FRANCIS CRICK, who made one of the most important discoveries
of the 20th century, has steered clear of the political battles
that many scientific titans aspire to after achieving fame.
"It's not something I would have predicted at the time," says
Crick, co-discoverer in 1953 of the structure of the genetic
material, DNA. "You would have thought someone like myself would
have become active in scientific politics and the Royal Society and
government. But I've gone in the opposite direction and tried to
stay out of those things."
The path has led him across two of the most fascinating
frontiers of science: The genetic blueprint for life and the
mysteries of the human brain.
Crick, a British physicist and biochemist, along with American
biologist James Watson, defined the structure of DNA, or
deoxyribonucleic acid, as a twisted ladder with rungs. Within its
steps is embedded the genetic code: The genetic blueprint that
instructs cells how to construct an animal or plant.
The discovery revolutionized science and medicine, opening four
decades of intense exploration that have brought new understanding
of how life works.
That understanding has been used to conquer diseases, improve
crops and make new medicines. It also has led to fears that genetic
information could be used to create the "perfect" human being or to
discriminate against people with genetic diseases or conditions.
Crick and Watson won the Nobel Prize in 1962.
Crick, 77, now works at the Salk Institute in La Jolla, Calif.
His most recent book, "The Astonishing Hypothesis," published this
year, explores the mysteries of human consciousness.
Crick spoke with a reporter during a visit in April to Monsanto
Co.'s Life Sciences Research Center in Chesterfield. Talking with a
sprightly English accent, he peppered his comments with laughter -
sometimes accompanying a joke and sometimes, it seemed, because the
personal nature of some questions made him uncomfortable.
Following is part of that conversation:
Q: What was going through your mind at the time you and Watson
made the DNA discovery?
A: We were excited to have discovered it, and we weren't
completely confident it was correct. We had some reservations about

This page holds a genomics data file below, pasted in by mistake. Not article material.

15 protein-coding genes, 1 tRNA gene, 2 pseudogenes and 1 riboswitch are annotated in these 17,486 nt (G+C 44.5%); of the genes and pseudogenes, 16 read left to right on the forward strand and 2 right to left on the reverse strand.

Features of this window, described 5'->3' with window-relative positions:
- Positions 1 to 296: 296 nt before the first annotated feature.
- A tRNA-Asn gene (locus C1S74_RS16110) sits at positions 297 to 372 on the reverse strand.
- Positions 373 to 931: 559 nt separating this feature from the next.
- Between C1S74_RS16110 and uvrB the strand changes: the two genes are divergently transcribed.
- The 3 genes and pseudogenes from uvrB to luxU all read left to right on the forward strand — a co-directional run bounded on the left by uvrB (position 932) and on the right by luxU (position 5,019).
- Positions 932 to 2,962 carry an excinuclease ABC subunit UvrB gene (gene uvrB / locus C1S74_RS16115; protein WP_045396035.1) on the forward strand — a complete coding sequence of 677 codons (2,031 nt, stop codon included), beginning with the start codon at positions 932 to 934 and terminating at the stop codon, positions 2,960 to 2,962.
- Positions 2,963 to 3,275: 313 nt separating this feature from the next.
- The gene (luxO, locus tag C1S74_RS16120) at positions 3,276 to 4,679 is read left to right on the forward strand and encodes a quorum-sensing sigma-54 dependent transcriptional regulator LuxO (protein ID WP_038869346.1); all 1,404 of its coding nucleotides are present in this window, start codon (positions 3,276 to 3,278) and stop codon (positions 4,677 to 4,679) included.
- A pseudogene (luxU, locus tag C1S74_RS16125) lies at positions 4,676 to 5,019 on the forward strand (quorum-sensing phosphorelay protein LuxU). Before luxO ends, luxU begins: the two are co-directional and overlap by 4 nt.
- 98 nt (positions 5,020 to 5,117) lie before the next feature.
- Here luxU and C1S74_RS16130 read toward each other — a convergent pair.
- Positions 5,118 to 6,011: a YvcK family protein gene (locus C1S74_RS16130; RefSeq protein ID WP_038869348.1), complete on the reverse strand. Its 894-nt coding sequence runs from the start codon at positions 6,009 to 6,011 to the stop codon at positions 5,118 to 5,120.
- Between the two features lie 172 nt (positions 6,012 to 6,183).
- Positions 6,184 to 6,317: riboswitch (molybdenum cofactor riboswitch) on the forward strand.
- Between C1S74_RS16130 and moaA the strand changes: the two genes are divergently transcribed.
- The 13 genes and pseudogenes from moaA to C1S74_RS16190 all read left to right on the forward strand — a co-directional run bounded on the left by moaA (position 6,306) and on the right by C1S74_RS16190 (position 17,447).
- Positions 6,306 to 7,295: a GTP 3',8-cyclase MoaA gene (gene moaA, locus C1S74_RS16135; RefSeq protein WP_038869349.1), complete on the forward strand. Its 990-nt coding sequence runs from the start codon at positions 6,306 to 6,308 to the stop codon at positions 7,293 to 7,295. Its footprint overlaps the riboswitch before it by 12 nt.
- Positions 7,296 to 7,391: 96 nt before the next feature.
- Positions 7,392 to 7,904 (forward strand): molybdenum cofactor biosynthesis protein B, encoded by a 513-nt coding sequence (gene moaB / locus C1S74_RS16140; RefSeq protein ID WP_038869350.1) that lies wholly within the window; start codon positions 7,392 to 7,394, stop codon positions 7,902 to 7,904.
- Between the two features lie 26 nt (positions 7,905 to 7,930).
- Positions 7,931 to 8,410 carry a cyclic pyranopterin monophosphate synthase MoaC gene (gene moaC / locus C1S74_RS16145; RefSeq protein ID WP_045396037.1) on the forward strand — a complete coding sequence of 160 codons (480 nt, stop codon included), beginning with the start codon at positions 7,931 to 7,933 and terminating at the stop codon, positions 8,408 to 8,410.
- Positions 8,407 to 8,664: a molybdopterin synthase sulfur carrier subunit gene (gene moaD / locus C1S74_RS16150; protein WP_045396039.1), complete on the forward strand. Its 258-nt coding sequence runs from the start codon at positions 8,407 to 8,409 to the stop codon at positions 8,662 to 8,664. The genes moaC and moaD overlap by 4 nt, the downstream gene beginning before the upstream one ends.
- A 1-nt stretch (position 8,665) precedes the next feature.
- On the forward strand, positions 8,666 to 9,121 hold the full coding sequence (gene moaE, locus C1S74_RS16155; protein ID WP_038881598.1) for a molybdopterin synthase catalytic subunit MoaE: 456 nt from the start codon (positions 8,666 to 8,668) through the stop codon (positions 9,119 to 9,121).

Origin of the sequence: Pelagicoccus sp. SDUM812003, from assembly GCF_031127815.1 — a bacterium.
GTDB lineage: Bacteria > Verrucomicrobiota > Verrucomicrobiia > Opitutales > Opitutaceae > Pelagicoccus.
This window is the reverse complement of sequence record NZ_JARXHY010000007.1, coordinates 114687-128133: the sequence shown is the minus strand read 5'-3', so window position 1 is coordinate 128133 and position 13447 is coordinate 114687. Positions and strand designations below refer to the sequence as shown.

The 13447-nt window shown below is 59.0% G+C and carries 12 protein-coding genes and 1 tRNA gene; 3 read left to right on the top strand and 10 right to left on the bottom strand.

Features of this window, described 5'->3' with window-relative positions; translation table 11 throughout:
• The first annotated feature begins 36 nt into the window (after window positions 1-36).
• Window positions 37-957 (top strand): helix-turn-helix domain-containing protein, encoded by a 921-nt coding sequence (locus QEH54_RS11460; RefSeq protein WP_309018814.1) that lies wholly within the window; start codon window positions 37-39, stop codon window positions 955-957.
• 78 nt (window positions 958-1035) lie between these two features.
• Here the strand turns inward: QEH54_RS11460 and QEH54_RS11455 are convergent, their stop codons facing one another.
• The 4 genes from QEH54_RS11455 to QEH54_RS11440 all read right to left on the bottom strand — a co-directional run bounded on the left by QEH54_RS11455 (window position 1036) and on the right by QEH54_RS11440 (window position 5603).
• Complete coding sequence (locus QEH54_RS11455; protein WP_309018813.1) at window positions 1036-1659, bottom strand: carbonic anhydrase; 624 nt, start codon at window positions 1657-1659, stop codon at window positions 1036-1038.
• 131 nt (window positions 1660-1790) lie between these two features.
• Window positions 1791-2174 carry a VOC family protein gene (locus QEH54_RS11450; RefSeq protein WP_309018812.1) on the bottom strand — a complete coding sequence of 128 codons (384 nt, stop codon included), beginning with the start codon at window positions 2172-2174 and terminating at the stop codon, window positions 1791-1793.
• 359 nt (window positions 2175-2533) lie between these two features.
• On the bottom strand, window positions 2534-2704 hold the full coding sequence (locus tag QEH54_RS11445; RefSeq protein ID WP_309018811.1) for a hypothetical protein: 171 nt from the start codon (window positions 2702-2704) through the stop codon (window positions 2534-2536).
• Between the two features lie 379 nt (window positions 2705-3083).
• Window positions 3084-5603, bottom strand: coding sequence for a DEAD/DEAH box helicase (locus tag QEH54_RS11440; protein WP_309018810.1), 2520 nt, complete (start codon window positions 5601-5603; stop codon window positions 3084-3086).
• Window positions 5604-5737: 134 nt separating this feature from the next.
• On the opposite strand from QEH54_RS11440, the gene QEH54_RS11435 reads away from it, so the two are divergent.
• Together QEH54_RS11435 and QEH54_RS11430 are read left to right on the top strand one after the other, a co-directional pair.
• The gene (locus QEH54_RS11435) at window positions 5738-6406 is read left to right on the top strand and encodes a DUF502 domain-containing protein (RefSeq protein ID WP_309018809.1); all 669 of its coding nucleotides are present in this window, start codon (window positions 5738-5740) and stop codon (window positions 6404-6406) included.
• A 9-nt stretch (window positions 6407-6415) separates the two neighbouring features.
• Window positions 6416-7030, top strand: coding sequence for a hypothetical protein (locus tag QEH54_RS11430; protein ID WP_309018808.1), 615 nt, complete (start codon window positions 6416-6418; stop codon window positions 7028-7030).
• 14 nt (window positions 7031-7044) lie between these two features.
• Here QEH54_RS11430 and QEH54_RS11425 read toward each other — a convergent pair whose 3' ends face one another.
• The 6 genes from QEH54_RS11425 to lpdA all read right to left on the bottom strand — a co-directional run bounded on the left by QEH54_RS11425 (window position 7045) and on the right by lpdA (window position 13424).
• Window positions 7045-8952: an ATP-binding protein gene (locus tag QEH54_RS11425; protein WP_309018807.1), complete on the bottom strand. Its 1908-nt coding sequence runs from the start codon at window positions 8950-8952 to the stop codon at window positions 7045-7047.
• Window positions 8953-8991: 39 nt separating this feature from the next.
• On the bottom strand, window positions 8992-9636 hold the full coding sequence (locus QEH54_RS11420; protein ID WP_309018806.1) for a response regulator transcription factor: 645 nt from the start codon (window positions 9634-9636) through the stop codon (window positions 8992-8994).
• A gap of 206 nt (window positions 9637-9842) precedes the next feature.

that. And we had suggested so many things. . . . When new visitors
would come in and I would explain the same thing over and over
again, Jim got so fed up that he would go out of the room. He just
got so bored with the same exciting story time after time.
Q: What's it been like being one of the two scientists who
found that molecules serve as the source of life?
A: It's difficult to answer that. . . . There wasn't any
special feeling that we were something special or anything of that
sort. We were people with some new ideas and other people were keen
to hear them. And this cult gradually developed. From my point of
view it reached totally unreasonable proportions. It's all a matter
of if you live long enough. You either have to die immediately and
be thought to be a genius who was going to do all sorts of things,
or you have to go on and live a very long time. Then for some
reason, you become a cult to young people. One of the reactions I
get from meeting younger people, mainly high school ones, is
basically, "Gee, fancy meeting you. I thought you were dead."
Q: Isn't there some enjoyable part of that experience?
A: Yes, but you see, it depends on how much you like fame. I
was never one who was particularly interested in fame, so I don't
regard that necessarily as a plus. It was a help to me when I
started going into work on the brain in that I found it easier to
go along and talk to people. Of course, I took the precaution of
finding out a lot about what they were doing before I went. But it
does open doors.
Q: How do you feel about the direction taken by the biological
revolution that you launched? …